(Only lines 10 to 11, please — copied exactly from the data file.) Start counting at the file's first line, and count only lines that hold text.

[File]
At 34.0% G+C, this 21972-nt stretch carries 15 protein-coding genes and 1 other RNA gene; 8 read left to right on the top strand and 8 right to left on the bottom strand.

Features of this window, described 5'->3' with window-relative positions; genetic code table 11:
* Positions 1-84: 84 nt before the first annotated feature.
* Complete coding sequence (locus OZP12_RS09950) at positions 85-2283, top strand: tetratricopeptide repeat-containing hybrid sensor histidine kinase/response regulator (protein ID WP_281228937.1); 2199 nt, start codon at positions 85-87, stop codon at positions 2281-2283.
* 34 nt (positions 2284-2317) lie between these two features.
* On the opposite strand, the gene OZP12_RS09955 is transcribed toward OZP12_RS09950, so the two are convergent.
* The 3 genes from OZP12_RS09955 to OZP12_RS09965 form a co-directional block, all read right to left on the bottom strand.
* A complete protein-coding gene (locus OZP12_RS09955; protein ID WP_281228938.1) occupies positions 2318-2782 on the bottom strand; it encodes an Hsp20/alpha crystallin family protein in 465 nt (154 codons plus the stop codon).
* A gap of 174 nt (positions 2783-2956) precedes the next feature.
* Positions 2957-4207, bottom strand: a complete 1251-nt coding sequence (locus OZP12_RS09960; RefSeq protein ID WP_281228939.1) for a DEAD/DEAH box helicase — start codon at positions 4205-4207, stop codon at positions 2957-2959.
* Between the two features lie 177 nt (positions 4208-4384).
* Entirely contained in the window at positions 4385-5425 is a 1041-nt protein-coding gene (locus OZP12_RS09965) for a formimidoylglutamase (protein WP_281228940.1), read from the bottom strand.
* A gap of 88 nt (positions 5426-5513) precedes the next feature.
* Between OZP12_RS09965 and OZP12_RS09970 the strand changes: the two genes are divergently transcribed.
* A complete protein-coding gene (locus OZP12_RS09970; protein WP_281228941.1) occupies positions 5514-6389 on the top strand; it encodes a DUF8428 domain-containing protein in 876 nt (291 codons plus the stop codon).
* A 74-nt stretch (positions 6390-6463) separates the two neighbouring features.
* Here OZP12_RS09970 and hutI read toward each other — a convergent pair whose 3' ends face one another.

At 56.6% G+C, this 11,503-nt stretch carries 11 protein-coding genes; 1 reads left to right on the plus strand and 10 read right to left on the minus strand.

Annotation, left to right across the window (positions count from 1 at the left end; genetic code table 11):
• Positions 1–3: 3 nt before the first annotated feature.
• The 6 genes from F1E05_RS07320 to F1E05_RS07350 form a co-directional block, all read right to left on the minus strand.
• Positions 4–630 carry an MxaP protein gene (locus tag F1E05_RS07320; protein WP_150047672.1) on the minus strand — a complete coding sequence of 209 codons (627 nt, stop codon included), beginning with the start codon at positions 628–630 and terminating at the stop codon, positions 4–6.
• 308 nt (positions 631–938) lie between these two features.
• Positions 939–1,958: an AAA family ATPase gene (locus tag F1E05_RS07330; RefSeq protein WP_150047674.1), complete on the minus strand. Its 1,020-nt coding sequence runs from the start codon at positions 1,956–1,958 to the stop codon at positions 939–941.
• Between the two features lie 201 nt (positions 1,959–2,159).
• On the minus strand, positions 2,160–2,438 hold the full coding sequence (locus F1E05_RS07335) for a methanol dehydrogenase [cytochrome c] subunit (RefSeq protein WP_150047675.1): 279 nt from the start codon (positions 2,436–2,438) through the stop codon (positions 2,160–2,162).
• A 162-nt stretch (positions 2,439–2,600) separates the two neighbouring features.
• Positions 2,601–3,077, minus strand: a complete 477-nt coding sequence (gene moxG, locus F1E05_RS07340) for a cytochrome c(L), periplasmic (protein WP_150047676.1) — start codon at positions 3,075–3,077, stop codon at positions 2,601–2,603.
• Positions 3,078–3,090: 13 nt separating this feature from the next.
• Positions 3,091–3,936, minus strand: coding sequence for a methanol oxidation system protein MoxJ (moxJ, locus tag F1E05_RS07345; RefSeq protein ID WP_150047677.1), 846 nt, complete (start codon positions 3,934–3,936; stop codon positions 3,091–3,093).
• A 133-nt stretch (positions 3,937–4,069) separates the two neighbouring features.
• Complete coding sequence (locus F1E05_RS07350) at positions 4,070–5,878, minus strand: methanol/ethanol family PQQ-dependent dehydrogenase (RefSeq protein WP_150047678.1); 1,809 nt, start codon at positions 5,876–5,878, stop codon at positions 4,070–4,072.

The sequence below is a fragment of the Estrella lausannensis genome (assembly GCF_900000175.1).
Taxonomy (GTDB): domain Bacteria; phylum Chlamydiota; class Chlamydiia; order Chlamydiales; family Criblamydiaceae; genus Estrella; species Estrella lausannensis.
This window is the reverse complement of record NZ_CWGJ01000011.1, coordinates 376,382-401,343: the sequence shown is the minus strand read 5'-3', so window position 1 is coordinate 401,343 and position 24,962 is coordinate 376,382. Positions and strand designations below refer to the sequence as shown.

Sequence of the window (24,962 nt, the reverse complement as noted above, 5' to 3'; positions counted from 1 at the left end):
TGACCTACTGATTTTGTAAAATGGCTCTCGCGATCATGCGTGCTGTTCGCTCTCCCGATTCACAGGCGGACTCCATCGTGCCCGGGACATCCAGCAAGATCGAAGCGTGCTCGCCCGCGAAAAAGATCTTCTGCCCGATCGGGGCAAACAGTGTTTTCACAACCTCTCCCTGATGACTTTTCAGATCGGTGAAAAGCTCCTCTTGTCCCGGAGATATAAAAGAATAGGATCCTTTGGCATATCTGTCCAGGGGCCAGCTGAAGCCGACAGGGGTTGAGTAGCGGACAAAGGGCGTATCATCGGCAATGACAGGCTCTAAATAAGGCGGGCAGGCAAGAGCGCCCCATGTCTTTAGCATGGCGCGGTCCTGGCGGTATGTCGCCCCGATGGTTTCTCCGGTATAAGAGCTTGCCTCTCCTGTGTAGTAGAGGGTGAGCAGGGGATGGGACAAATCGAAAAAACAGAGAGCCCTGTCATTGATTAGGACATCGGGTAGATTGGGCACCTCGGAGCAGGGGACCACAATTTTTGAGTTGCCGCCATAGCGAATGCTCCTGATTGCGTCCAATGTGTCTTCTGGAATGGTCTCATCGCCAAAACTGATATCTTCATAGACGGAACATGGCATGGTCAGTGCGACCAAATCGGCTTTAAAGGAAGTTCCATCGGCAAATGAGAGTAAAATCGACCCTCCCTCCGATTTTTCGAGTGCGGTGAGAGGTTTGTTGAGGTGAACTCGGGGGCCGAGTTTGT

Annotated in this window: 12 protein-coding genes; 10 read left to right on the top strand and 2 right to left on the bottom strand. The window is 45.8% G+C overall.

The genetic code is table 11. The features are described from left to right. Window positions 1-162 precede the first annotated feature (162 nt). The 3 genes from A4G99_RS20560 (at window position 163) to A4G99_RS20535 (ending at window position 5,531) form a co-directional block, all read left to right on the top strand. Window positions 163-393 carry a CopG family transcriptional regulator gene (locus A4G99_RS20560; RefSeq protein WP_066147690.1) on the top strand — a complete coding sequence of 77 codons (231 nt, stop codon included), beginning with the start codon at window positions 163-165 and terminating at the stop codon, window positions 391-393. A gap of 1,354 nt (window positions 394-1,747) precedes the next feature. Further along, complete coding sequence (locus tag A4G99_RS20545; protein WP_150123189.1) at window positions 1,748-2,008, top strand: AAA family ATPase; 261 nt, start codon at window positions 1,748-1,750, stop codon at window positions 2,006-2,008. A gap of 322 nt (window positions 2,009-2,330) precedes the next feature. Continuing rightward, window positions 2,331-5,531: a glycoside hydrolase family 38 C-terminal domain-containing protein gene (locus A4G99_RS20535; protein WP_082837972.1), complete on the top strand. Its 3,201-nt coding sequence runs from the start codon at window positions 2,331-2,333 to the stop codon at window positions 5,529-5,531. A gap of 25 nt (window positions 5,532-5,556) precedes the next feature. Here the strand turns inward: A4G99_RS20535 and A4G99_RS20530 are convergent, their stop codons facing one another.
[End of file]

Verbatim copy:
* Positions 2957-4207, bottom strand: a complete 1251-nt coding sequence (locus OZP12_RS09960; RefSeq protein ID WP_281228939.1) for a DEAD/DEAH box helicase — start codon at positions 4205-4207, stop codon at positions 2957-2959.
* Between the two features lie 177 nt (positions 4208-4384).